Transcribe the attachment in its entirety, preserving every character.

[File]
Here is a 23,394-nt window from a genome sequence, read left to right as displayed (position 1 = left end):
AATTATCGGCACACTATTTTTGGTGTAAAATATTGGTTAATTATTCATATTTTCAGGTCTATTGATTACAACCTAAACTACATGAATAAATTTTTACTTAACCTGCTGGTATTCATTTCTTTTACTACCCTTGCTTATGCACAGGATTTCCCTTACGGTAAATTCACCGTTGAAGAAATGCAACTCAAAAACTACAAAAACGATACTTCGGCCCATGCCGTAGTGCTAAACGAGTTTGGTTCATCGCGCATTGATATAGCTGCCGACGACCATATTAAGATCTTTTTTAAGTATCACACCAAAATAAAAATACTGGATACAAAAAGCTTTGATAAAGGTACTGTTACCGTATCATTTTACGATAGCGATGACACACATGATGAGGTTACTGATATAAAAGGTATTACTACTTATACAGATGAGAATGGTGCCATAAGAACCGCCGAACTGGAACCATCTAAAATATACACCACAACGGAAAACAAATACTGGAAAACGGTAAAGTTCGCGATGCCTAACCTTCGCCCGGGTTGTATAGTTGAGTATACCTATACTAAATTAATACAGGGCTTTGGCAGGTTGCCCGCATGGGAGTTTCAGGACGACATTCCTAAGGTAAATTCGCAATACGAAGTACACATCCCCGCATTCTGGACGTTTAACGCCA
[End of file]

Here is a 23,394-nt window from a genome sequence, read left to right as displayed (position 1 = left end):
AATTATCGGCACACTATTTTTGGTGTAAAATATTGGTTAATTATTCATATTTTCAGGTCTATTGATTACAACCTAAACTACATGAATAAATTTTTACTTAACCTGCTGGTATTCATTTCTTTTACTACCCTTGCTTATGCACAGGATTTCCCTTACGGTAAATTCACCGTTGAAGAAATGCAACTCAAAAACTACAAAAACGATACTTCGGCCCATGCCGTAGTGCTAAACGAGTTTGGTTCATCGCGCATTGATATAGCTGCCGACGACCATATTAAGATCTTTTTTAAGTATCACACCAAAATAAAAATACTGGATACAAAAAGCTTTGATAAAGGTACTGTTACCGTATCATTTTACGATAGCGATGACACACATGATGAGGTTACTGATATAAAAGGTATTACTACTTATACAGATGAGAATGGTGCCATAAGAACCGCCGAACTGGAACCATCTAAAATATACACCACAACGGAAAACAAATACTGGAAAACGGTAAAGTTCGCGATGCCTAACCTTCGCCCGGGTTGTATAGTTGAGTATACCTATACTAAATTAATACAGGGCTTTGGCAGGTTGCCCGCATGGGAGTTTCAGGACGACATTCCTAAGGTAAATTCGCAATACGAAGTACACATCCCCGCATTCTGGACGTTTAACGCCA